How Dare You Give Me The Attention I Demand!
My favorite thing about social media is the people who blabber publicly about their problems, then when other people comment, they get upset and tell them to “Mind your own [explicative] business!”
Well, not really. But here are some of my favoriate examples of this hypocracy.
Several years ago one of my friends announced on social media that her husband needed a liver transplant, and as such a proceedure is quite expensive, they had set up a fundraiser at GoFundMe and on several occassions asked everybody to donate.
I made a donation, even though my own finances were tight.
About a month later, my friend posted a photo of her and her husband's new tattoos. The month after that, she posted photos of another new tattoo. They were large, nice tattoos. Not the cheap kind. They probably spent at least a few hundred dollars. You would think somebody facing certain death in the face of a financial obstacle would make better efforts to save money and cut frivolous expenses like another tattoo, but no, it's one more excessive expendature then wondering why there's no money left at the end of the month.
I was not happy that I had just paid for some nice tattoos instead of a life-saving kidney transplant, but I never said a word. I simply silently vowed to not fund any more tattoos.
A few years later, my friend's husband finally got his new liver. If they had done their homework, like most people in need of a life-saving yet far-off operation should, they would have known that the surgery would be followed by a period of anti-transplant-rejection medication, and that it's not cheap. They clearly had not done their homework, as they announced on social media their plans to go see a stand-up comedian and take a vacation in Hawaii, then started asking for donations to pay for the medications.
I never spoke a word of criticism or asked why they needed money when they seemed to have plenty for entertainment and travel, but several of their other friends did. Their reponse was to justify the tickets on the grounds that they had been purchased before the operation and were non-refundable, then tell everybody to “mind your own f---ing business.”
This reminded me of that episode of Beverly Hills Teens (1987) in which Pierce's rich father will give him an awesome new car if he manages to save $100 from his allowance, but he almost blows it because he keeps spending money on party plans to celebrate the new car he hasn't yet earned. (In the end, he manages by the skin of his teeth to save the money and gets the car, but then ruins the car by accidentally causing it to drive into a pool.)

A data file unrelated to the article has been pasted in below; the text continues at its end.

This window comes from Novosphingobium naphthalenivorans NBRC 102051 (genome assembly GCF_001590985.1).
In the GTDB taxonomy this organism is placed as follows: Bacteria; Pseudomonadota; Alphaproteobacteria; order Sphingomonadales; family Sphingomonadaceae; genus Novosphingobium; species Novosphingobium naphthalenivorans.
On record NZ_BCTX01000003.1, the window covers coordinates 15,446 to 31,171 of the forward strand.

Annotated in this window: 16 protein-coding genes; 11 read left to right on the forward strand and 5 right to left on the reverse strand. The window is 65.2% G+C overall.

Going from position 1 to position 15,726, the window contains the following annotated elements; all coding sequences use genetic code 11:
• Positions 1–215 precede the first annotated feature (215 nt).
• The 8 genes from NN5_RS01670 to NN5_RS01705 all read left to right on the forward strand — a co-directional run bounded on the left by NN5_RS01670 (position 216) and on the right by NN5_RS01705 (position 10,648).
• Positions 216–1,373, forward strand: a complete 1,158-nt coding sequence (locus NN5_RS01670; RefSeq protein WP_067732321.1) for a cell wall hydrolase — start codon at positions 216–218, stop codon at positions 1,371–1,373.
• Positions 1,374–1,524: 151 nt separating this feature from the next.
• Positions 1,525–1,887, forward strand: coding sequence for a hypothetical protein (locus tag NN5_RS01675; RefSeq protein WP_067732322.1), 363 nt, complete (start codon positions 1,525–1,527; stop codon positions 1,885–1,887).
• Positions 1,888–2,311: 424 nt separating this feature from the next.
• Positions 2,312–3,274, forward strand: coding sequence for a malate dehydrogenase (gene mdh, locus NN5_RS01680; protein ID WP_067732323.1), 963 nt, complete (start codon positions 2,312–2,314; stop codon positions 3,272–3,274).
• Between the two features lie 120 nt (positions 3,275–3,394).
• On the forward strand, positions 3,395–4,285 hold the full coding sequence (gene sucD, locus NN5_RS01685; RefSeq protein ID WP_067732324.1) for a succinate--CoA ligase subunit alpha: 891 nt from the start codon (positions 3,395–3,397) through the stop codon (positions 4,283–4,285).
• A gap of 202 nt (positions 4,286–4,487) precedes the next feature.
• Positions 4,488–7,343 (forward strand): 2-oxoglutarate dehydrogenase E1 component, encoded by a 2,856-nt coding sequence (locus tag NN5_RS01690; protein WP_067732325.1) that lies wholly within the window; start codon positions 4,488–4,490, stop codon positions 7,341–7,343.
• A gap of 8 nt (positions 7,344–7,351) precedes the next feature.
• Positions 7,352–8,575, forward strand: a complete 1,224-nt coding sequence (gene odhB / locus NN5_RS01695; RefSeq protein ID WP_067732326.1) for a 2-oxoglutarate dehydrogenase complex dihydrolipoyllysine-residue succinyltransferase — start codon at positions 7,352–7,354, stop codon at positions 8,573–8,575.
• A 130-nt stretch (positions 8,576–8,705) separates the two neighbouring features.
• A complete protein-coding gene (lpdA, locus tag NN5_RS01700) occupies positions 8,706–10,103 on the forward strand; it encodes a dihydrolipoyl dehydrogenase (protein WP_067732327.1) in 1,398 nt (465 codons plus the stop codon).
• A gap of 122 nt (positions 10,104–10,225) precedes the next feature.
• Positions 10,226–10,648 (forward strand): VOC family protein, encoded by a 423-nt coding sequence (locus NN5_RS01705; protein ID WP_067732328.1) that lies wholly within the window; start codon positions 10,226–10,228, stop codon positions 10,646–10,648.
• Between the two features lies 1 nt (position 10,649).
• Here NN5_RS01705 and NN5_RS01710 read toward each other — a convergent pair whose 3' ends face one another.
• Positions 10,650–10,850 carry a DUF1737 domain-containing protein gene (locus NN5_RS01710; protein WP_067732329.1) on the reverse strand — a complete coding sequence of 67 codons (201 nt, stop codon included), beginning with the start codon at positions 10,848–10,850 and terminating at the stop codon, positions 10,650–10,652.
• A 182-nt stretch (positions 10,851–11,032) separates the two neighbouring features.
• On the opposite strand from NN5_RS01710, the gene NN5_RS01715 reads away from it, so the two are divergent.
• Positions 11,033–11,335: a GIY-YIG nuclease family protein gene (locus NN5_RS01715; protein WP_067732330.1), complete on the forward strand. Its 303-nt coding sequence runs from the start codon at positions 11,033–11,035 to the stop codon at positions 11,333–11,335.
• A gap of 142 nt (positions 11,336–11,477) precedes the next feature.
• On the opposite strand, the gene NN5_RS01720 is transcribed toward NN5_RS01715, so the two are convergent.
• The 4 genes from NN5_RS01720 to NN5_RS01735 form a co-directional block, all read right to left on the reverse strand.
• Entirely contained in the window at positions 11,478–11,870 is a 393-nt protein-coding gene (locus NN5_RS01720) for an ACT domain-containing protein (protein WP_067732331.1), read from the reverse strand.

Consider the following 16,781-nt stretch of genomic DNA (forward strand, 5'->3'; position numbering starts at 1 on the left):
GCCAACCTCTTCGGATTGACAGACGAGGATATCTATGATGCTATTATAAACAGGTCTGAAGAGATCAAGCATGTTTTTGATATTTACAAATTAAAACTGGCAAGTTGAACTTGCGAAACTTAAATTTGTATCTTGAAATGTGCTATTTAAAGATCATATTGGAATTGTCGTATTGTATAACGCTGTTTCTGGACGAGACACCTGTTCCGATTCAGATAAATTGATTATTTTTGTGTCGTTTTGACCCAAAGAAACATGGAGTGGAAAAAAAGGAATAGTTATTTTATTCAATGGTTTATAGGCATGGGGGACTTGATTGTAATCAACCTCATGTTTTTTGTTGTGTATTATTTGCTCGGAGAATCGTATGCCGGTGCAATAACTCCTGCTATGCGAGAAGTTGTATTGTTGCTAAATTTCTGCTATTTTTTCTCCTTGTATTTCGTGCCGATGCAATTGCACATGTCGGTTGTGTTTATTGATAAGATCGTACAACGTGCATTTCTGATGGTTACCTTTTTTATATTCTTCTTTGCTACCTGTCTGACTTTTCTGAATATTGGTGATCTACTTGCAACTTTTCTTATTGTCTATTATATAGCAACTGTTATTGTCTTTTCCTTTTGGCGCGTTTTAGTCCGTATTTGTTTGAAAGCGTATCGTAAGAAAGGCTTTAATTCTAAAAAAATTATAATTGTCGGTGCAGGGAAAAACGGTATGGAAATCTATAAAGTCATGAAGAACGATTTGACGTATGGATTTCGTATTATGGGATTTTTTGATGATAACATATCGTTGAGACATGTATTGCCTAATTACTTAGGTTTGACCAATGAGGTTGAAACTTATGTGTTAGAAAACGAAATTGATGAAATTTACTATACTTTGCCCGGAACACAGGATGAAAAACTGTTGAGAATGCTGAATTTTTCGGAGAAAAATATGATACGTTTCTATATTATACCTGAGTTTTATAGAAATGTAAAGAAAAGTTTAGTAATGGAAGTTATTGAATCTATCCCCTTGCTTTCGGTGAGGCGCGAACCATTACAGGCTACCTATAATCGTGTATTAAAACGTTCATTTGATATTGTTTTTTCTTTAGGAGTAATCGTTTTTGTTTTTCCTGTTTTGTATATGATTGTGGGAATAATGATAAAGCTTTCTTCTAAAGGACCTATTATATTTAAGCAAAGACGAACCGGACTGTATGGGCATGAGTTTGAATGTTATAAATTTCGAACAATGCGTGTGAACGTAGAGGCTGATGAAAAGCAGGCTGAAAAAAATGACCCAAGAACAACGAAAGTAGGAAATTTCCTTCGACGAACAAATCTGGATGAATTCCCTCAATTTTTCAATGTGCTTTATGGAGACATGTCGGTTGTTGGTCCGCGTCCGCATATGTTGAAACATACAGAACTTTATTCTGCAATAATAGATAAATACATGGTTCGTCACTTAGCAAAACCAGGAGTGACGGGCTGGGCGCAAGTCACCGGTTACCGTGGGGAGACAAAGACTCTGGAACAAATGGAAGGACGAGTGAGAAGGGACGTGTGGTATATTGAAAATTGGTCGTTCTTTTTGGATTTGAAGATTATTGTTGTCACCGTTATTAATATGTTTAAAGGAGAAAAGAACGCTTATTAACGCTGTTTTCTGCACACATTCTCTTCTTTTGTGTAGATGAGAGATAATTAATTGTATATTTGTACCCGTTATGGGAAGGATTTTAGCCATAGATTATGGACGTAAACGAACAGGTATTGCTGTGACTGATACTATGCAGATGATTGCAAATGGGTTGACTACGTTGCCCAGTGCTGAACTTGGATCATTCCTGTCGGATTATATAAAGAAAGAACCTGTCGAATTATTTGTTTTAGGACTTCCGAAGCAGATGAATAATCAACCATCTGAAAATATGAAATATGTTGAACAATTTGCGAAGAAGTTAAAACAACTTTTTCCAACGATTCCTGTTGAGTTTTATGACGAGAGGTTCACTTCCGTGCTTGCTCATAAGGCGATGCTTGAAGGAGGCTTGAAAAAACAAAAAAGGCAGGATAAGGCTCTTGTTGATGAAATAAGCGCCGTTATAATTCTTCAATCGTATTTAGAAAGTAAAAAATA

This unintentionally became a lecture on financial responsibility, but the point is this: My friend and her husband were pissed that people paid attention and responded to the matters they had made public on social media.
Another friend shared a meme about weight loss, asking whether people really diet for their health or because of social pressure to be slim. I commented on how important the health aspect is because outwardly observable obesity is a sympton of several underlying issues such as heart disease, osteoporosis, and diabetes. I pointed out that the standard American diet is extremely unhealthy—even for skinny people—and shared some ideals about healthy eating that my wife and I have embraced.
I was then told to “mind [my] own damn business.” She was pissed that I had responded to an open-ended question she had posted.
When y'all post things publically, what do you expect, an echo chamber that affirms your bad choices? ¯\_(ツ)_/¯
The things I mentioned above happened about half a decade ago, but in the year 2023, the answer to that question would seem to resoundingly be, “Yes!” screamed at full volume. Well, the best response to this behavior has been South Park's Season 26 Episode 2, The Woldwide Privacy Tour, which approriately pokes fun at a couple of public figures who have been publicly airing their dirty laundry then complaining about all the attention they've been getting.